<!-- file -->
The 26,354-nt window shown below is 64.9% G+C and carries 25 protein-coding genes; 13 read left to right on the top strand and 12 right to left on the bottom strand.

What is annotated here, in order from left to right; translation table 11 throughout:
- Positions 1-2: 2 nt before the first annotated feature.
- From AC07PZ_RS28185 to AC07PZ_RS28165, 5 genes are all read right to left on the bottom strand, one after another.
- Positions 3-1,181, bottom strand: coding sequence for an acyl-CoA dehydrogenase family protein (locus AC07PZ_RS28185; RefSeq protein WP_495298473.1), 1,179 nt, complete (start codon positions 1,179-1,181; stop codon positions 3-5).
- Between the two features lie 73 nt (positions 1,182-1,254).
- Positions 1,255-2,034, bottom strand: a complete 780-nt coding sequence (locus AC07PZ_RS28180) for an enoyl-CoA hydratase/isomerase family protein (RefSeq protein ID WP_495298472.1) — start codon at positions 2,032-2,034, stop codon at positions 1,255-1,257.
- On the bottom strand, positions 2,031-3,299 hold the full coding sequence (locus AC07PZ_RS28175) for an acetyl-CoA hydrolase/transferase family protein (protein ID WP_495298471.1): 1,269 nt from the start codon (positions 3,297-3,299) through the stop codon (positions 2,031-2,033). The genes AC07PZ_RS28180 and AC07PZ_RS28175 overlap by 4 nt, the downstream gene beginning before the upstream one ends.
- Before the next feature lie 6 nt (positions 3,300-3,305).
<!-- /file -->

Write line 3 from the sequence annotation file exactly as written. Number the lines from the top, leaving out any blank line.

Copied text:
- Positions 1-2: 2 nt before the first annotated feature.